We don’t agree. Population health is not (only at least) gizmos and actuarial analysis, its determinants / real pop needs / doing right things with right set of services and interventions. Actuarial type analysis, segmentation and sophisticated population level risk management is a part of that, but part of a larger whole.
An over focus on actuarial and analytics also overtly draws minds eye to the top of triangle, the most poorly, the most visible, tangible, kickable, identifiable……and notion that “we can do something here”….(Which is NOT borne out by evidence). IF we always always start here, we will never get beyond the “high risk”, the frequent flyers etc, garunteed.
This will inadvertently lead to under focus in human and system aspects, basics of population approach.
And gizmos…….Gizmos may be a part of that if someone can demonstrate they make a difference on a population scale (hint we’re talking population health thus population outcomes matter) and are worth it (cost effective) and affordable.
If there IS a distinction in the terms, is that borne of your worldview and starting point.
If we have to separate them them it may be helpful to think firstly re what is the vision? Is the vision the same? If so, then choosing a badge is less important.
Secondly, it may be helpful to consider what is the approach/methodology? Now it gets interesting, there might be a case for delineating the “soft” and “hard” – the “heads up” vs. the “heads down”, the “engagement and strategic influencing” vs. “systematic methodology”, the geek vs. the leader. All are needed.
Are the competencies required to execute ‘population health’ and ‘public health’ are probably the same. And the curriculum to train folk – probably pretty similar. All clinicians can benefit from an understanding of the nature and extent of variation in equity of access and equality of outcome on their patch. The lessons of Geoffrey Rose are important, enduring, often forgotten and ignored at our peril. Martin Roland repeats these from time to time! You have been warned.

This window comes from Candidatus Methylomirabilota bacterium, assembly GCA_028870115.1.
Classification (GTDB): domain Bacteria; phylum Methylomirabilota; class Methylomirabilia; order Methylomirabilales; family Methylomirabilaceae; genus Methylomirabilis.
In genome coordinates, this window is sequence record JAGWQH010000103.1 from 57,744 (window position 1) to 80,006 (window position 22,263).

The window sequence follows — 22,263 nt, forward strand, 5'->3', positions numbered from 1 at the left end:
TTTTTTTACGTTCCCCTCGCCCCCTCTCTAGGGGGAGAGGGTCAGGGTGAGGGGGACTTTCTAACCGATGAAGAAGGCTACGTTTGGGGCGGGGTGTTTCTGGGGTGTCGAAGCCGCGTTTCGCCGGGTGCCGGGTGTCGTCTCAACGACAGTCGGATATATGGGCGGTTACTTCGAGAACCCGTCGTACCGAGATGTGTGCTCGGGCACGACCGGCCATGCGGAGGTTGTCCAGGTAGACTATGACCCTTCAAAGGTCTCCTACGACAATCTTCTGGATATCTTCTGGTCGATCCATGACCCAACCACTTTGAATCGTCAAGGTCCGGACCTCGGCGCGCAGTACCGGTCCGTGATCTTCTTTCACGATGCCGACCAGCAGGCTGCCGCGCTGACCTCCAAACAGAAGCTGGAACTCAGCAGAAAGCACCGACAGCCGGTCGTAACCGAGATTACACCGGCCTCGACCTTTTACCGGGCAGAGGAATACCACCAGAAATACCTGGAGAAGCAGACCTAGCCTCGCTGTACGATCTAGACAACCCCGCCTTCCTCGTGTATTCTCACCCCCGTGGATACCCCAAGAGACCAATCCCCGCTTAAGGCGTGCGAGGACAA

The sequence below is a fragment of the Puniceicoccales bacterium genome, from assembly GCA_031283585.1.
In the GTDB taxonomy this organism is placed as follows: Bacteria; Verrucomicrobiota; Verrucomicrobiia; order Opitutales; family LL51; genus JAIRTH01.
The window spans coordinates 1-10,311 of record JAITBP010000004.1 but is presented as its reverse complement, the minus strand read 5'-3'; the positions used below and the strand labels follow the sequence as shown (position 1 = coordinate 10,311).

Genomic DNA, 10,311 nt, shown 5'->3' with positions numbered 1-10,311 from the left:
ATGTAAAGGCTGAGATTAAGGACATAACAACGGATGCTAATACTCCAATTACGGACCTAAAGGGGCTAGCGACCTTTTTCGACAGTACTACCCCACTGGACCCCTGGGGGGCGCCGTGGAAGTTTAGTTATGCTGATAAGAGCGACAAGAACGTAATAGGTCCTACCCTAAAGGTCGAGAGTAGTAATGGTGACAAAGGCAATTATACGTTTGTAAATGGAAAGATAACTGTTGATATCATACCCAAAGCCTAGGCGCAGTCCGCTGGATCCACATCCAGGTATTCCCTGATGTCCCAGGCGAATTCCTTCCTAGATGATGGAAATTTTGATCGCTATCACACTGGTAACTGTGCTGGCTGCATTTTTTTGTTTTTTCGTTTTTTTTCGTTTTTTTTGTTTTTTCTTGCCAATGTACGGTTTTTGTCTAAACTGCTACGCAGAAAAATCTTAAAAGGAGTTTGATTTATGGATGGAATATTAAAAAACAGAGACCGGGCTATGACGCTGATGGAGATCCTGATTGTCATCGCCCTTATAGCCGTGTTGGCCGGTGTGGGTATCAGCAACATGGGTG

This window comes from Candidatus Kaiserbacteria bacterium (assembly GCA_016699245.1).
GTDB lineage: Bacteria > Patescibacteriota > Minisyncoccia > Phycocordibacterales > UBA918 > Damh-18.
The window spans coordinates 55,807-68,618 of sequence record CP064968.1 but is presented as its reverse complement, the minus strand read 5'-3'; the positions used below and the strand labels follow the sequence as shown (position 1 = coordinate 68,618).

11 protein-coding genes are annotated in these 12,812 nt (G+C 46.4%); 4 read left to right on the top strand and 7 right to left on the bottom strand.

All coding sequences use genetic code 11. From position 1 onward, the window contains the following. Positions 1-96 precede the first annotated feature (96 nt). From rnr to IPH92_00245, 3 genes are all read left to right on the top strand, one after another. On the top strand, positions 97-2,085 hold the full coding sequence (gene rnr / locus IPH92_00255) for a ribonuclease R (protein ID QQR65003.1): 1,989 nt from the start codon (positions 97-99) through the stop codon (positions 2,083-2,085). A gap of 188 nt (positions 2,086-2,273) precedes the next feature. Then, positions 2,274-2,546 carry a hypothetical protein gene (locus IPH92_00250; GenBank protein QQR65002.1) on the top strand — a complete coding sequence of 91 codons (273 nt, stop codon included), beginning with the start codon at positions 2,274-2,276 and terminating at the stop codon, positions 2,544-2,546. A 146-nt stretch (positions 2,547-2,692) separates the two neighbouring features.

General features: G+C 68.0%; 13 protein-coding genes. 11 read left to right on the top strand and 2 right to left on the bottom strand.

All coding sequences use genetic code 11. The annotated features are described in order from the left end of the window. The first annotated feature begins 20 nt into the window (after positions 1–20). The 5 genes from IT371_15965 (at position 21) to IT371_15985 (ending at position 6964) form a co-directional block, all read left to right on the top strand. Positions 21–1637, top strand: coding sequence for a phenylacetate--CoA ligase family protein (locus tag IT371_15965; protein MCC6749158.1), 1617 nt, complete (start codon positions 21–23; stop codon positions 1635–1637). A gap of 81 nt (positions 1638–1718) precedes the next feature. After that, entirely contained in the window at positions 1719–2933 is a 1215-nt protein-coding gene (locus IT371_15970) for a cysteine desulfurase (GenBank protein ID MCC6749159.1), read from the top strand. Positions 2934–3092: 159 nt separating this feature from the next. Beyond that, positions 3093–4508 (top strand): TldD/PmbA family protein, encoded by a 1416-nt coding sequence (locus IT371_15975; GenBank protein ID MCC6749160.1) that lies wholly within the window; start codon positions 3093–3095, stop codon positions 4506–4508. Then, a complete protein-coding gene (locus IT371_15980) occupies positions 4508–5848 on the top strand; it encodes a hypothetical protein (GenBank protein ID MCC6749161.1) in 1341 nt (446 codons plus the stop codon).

So, having thought about it, we can’t really separate them.
There’s a need to be clear about whether we are discussing one and the same thing, or whether there truly are a number of evolving strands of classical Public Health which need to be defined further
Yes of course there is an element of semantics (well, lexical semantics – the analysis of word meanings and relations between them) but we’re all savvy enough to know what we’re talking about here so we can move on.
But basically our Venn diagram is a rectangular box with ONE circle in it an few overlaps…..
Should there be? We don’t know
Geoffrey Rose’s 1985 paper Sick Individuals and Sick Populations in the International Journal of Epidemiology: http://ije.oxfordjournals.org/content/14/1/32.full.pdf+html
Roland. Reducing emergency admissions: are we on the right track https://www.ncbi.nlm.nih.gov/pubmed/22990102
From public health to population medicine: the contribution of public health to health care services. Muir Gray, Walter Ricciardi . doi:10.1093/eurpub/ckq091
Designing healthcare for a different future. Muir Gray. Journal of the Royal Society of Medicine; 2016, Vol. 109(12) 453–458. DOI: 10.1177/0141076816679781